10. Arturo Estrella, 1997. "Why do interest rates predict macro outcomes?: A unified theory of inflation, output, interest and policy," Research Paper 9717, Federal Reserve Bank of New York.
    11. Douglas Laxton & Guy Debelle, 1996. "Is the Phillips Curve Really a Curve? Some Evidence for Canada, the United Kingdom, and the United States," IMF Working Papers 96/111, International Monetary Fund.
    12. Anthony Yates & Bryan Chapple, 1996. "What Determines the Short-run Output-Inflation Trade-off?," Bank of England working papers 53, Bank of England.
    13. Batini, Nicoletta & Yates, Anthony, 2003. " Hybrid Inflation and Price-Level Targeting," Journal of Money, Credit and Banking, Blackwell Publishing, vol. 35(3), pages 283-300, June.
    14. Coenen, Günter & Orphanides, Athanasios & Wieland, Volker, 2003. "Price stability and monetary policy effectiveness when nominal interest rates are bounded at zero," CFS Working Paper Series 2003/13, Center for Financial Studies (CFS).
    15. José Viñals, 1998. "The Retreat of Inflation and the Making of Monetary Policy: Where Do We Stand?," Banco de Espa�a Working Papers 9813, Banco de Espa�a.
    16. Bennett T. McCallum, 1997. "Issues in the Design of Monetary Policy Rules," NBER Working Papers 6016, National Bureau of Economic Research, Inc.
    17. Fagan, Gabriel & Henry, Jerome & Mestre, Ricardo, 2005. "An area-wide model for the euro area," Economic Modelling, Elsevier, vol. 22(1), pages 39-59, January.
    18. Jeffrey C. Fuhrer & Brian F. Madigan, 1997. "Monetary Policy When Interest Rates Are Bounded At Zero," The Review of Economics and Statistics, MIT Press, vol. 79(4), pages 573-585, November.
    19. Laurence Ball & N. Gregory Mankiw & David Romer, 1988. "The New Keynsesian Economics and the Output-Inflation Trade-off," Brookings Papers on Economic Activity, Economic Studies Program, The Brookings Institution, vol. 19(1), pages 1-82.
    20. Alan S. Blinder, 1999. "Central Banking in Theory and Practice," MIT Press Books, The MIT Press, edition 1, volume 1, number 0262522608, June.
    21. Alexander L. Wolman, 1998. "Staggered price setting and the zero bound on nominal interest rates," Economic Quarterly, Federal Reserve Bank of Richmond, issue Fall, pages 1-24.
    22. Kevin J. Lansing, 2002. "Learning about a shift in trend output: implications for monetary policy and inflation," Working Paper Series 2000-16, Federal Reserve Bank of San Francisco.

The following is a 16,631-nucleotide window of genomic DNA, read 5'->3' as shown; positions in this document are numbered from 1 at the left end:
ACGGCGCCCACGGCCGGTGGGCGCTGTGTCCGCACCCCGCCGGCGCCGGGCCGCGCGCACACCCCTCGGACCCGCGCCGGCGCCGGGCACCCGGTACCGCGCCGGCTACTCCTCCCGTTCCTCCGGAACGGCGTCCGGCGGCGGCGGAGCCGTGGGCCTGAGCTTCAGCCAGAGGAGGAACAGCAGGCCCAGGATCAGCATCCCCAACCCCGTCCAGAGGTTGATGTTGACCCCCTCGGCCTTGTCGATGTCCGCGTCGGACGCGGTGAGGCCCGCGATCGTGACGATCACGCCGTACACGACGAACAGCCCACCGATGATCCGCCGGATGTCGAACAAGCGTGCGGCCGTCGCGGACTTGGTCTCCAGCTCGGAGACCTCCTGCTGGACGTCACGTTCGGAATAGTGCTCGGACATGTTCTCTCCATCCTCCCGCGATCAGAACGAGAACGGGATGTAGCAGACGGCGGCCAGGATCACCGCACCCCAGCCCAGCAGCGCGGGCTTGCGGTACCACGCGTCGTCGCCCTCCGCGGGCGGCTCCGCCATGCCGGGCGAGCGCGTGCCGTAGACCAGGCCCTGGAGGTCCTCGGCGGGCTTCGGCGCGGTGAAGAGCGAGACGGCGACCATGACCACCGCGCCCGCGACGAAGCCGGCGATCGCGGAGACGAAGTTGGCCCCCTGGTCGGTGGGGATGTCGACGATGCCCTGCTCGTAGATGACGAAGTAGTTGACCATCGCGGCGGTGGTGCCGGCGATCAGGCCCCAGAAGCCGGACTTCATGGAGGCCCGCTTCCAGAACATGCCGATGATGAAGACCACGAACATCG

23. Joseph Stiglitz, 1997. "Reflections on the Natural Rate Hypothesis," Journal of Economic Perspectives, American Economic Association, vol. 11(1), pages 3-10, Winter.
    24. Vickers, John, 2000. "Monetary Policy and Asset Prices," Manchester School, University of Manchester, vol. 68(0), pages 1-22, Supplemen.
    25. Christina D. Romer & David H. Romer, 1997. "Reducing Inflation: Motivation and Strategy," NBER Books, National Bureau of Economic Research, Inc, number rome97-1, December.
    Full references (including those not matched with items on IDEAS)

    This item is not listed on Wikipedia, on a reading list or among the top items on IDEAS.

    When requesting a correction, please mention this item's handle: RePEc:cpr:ceprdp:2945. See general information about how to correct material in RePEc.

    For technical questions regarding this item, or to correct its authors, title, abstract, bibliographic or download information, contact: ()

    The email address of this maintainer does not seem to be valid anymore. Please ask to update the entry or send us the correct address

    If you have authored this item and are not yet registered with RePEc, we encourage you to do it here. This allows to link your profile to this item. It also allows you to accept potential citations to this item that we are uncertain about.

    If references are entirely missing, you can add them using this form.

    If the full references list an item that is present in RePEc, but the system did not link to it, you can help with this form.

    If you know of missing items citing this one, you can help us creating those links by adding the relevant references in the same way as above, for each refering item. If you are a registered author of this item, you may also want to check the "citations" tab in your profile, as there may be some citations waiting for confirmation.

    Please note that corrections may take a couple of weeks to filter through the various RePEc services.

    This information is provided to you by IDEAS at the Research Division of the Federal Reserve Bank of St. Louis using RePEc data.